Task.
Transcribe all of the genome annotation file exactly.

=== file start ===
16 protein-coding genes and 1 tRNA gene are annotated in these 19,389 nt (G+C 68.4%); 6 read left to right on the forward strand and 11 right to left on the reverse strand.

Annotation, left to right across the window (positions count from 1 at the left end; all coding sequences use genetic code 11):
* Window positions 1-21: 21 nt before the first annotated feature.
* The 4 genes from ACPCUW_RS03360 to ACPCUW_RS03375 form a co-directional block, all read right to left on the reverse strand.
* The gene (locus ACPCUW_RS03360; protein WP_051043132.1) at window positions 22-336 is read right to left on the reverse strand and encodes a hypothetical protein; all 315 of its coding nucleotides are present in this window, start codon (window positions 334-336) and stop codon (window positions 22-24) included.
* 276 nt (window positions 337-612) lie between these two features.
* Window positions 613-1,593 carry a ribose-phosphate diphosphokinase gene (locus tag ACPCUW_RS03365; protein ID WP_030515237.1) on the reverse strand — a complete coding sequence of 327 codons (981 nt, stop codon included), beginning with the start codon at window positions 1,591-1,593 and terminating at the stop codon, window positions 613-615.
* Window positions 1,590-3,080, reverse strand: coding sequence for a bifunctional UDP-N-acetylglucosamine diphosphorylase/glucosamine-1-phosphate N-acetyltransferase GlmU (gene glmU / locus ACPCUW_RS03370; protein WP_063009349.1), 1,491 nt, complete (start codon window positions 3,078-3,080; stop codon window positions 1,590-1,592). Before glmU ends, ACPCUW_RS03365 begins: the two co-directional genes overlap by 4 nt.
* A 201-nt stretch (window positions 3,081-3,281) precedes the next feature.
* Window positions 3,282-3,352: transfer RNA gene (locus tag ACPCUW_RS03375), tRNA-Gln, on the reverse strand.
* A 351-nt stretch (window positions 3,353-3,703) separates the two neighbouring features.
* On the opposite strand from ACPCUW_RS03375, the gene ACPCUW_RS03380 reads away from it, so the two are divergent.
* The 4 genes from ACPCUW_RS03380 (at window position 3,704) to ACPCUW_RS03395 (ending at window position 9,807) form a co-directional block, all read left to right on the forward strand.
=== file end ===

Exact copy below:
16 protein-coding genes and 1 tRNA gene are annotated in these 19,389 nt (G+C 68.4%); 6 read left to right on the forward strand and 11 right to left on the reverse strand.

Annotation, left to right across the window (positions count from 1 at the left end; all coding sequences use genetic code 11):
* Window positions 1-21: 21 nt before the first annotated feature.
* The 4 genes from ACPCUW_RS03360 to ACPCUW_RS03375 form a co-directional block, all read right to left on the reverse strand.
* The gene (locus ACPCUW_RS03360; protein WP_051043132.1) at window positions 22-336 is read right to left on the reverse strand and encodes a hypothetical protein; all 315 of its coding nucleotides are present in this window, start codon (window positions 334-336) and stop codon (window positions 22-24) included.
* 276 nt (window positions 337-612) lie between these two features.
* Window positions 613-1,593 carry a ribose-phosphate diphosphokinase gene (locus tag ACPCUW_RS03365; protein ID WP_030515237.1) on the reverse strand — a complete coding sequence of 327 codons (981 nt, stop codon included), beginning with the start codon at window positions 1,591-1,593 and terminating at the stop codon, window positions 613-615.
* Window positions 1,590-3,080, reverse strand: coding sequence for a bifunctional UDP-N-acetylglucosamine diphosphorylase/glucosamine-1-phosphate N-acetyltransferase GlmU (gene glmU / locus ACPCUW_RS03370; protein WP_063009349.1), 1,491 nt, complete (start codon window positions 3,078-3,080; stop codon window positions 1,590-1,592). Before glmU ends, ACPCUW_RS03365 begins: the two co-directional genes overlap by 4 nt.
* A 201-nt stretch (window positions 3,081-3,281) precedes the next feature.
* Window positions 3,282-3,352: transfer RNA gene (locus tag ACPCUW_RS03375), tRNA-Gln, on the reverse strand.
* A 351-nt stretch (window positions 3,353-3,703) separates the two neighbouring features.
* On the opposite strand from ACPCUW_RS03375, the gene ACPCUW_RS03380 reads away from it, so the two are divergent.
* The 4 genes from ACPCUW_RS03380 (at window position 3,704) to ACPCUW_RS03395 (ending at window position 9,807) form a co-directional block, all read left to right on the forward strand.